Aptullah Kuran, born in 1927 in İzmir, first attended Robert College in 1939 and, after graduating from this institution, continued his studies at Yale University, where he received a BA in 1952 and an MA in 1954, both in Architecture. Shortly after his return to Turkey, he worked in Tuğrul Devres’s and Vedat Dalokay’s offices. Kuran later opened his own architecture firm. He designed Robert College’s Perkins Hall (the Engineering Building), the Hospital of Tropical Diseases near the Yeşilköy Airport, the Özer Esen House in Erenköy, the Ögelman House in Tuzla and the Iranian Cultural Center in Ankara. He started his academic career at the Middle East Technical University (METU) in 1957 and in the early 1960s, he turned to the history of architecture.
After working as the Dean of the Faculty of Architecture at METU from 1960–68, Kuran occupied the position of Assistant Turkish Head at Robert College High School in 1968. In 1971 Kuran became the founding rector of Boğaziçi University. Spending over the next eight years in that role, he contributed greatly to the institution’s development.
Before occupying the post of founding rector of Boğaziçi University, Aptullah Kuran worked at Robert College and the American College for Girls. Kuran explains the aim of the “Master Plan” for the American Colleges, which he prepared in 1962, as follows:
“A master plan has been prepared for American Colleges within the framework of past achievements and conceived goals. The goal is to bring existing facilities to the required level and thus to obtain campuses in the next ten to twenty years that will meet the increasing educational needs of Turkey and the Near East. In response to this, the Master Plan first deals with the existing facilities and then discusses the proposed developments in detail.”
Aptullah Kuran, who left a mark on everyone who had contact with him either as a historian of architecture, academic or administrator, died in 2001 as the result of a heart attack. The Aptullah Kuran Archive contains written materials such as lecture notes, letters and official and personal documents as well as visual materials such as photographs, sketches and drawings of cultural heritage artifacts from many locations in Turkey.
As a respected historian of architecture, Kuran was also a scientist who trained and inspired many students in the educational worlds of METU and Boğaziçi University. This reflected his discipline and enthusiasm about education and teaching to those in his surroundings. Among Aptullah Kuran’s works that combine history and human sciences with architectural vision, three important books on Seljuk and Ottoman architecture stand out: Anatolian Seljuk Medreses, Mosque in Early Ottoman Architecture and Architect Sinan. In these books, Kuran reveals the process of architectural development from the 13th century to the end of the classical period in terms of planning, mass and spatial characteristics. These interrelated books exemplify how he had enriched his knowledge starting from the early days of his academic life.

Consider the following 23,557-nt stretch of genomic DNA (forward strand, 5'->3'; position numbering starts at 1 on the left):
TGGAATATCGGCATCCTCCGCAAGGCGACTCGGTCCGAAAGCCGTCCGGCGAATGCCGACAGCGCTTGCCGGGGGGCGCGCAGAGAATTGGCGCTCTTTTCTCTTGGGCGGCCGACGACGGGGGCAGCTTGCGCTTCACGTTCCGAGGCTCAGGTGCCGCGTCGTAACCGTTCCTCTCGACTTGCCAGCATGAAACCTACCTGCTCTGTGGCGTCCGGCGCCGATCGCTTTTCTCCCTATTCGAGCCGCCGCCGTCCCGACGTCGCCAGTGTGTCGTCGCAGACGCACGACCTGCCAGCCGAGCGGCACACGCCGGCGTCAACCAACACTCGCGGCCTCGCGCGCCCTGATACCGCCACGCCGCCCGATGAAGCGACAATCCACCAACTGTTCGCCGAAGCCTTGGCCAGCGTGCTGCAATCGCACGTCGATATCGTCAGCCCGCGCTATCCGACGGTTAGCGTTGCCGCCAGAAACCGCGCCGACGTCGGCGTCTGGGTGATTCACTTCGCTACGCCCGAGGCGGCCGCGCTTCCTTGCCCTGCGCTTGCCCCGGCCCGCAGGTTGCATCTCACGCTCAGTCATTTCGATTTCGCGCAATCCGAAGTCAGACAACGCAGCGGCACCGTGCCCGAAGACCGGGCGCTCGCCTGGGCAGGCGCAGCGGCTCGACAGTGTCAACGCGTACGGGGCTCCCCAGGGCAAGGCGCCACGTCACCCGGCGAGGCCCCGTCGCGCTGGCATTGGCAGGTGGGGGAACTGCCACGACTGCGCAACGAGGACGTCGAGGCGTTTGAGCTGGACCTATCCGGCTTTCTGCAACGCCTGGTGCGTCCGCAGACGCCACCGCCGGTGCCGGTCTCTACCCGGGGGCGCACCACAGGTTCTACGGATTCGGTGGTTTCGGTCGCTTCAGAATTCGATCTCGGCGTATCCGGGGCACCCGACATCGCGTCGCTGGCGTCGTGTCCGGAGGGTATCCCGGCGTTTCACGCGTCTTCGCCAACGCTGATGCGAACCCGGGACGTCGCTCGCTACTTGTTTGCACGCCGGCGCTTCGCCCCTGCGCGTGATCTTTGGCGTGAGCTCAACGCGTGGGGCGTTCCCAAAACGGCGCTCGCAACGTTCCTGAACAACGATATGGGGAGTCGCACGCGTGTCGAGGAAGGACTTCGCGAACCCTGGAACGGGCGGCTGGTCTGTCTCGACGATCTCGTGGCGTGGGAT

“Our teacher, who took very careful notes for each measured object, kept these notes in white envelopes that he carried around with him and compared and corrected the information he had already researched about the objects and then he put the minimized versions of the relievos that he would complete before his next trip together with other pictures into these envelopes.”
Günhan Danışman, Architecture Journal, 2002
"In the post-1980 period, I was a graduate student of Aptullah Kuran. By virtue of his playing an important role in the establishment of two of the best universities in Turkey, Mr. Kuran worked in an environment where all the universities were standardized by YÖK (the Council of Higher Education), so that those lesser institutions were to be upgraded, while those that were better would be downgraded. Mr. Kuran was really angry. I remember that in a symposium organized at AKM on the new procedures brought to the universities, he stated: 'Yes, many people were waiting at the gates of the universities in the '70s; this problem had to be solved, but not like this!' Aptullah Kuran was a man of the administration by nature. He was a fighter, an impressive and sincere man. He could not remain unresponsive to practices at odds with his principles. He fought against the forces that wanted the universities to fall into a rut.”
Ali Uzay Peker, Architecture Journal, 2002
“The researcher Aptullah Kuran was a superior scientist. No matter what the conditions in which he engaged in scientific research were, he kept his work in the foreground unconditionally, took the time to conduct regular research and made those surrounding him feel the privilege of the scientific research that he enjoyed.”
Günhan Danışman, Architecture Journal, 2002
"One of the foremost goals in the early work of Aptullah Kuran was the uncovering of architectural typologies based on formal and functional comparisons. His early books on Ottoman mosques and Seljuk's madrasas serve as examples of the importance Kuran gave to taxonomy. On the other hand, unlike most of his predecessors and contemporaries, the form, logic and approach that the Kuran uses to study typology of buildings is not the product of a search for the purity of Turkish tradition. In his works on medieval, Anatolian and Ottoman architecture, Kuran has taken into account the multi-religious and multi-ethnic cultural structures and has focused on the dialogue between various local traditions and new practices. Spatial and formal analyses have shaped the works of Kuran throughout his academic life. But Kuran has strayed away from the nationalist paradigms that foster formal methods, criticizing the essentialism included in these nationalist analysis."
Çiğdem Kafesçioğlu, Lucienne Thys-Şenocak, Logic of Architecture from Seljuks to Republic,
Çiğdem Kafesçioğlu, Lucienne Thys-Şenocak, Timur Kuran, Türkiye İş Bankası Kültür Yayınları, İstanbul, 2012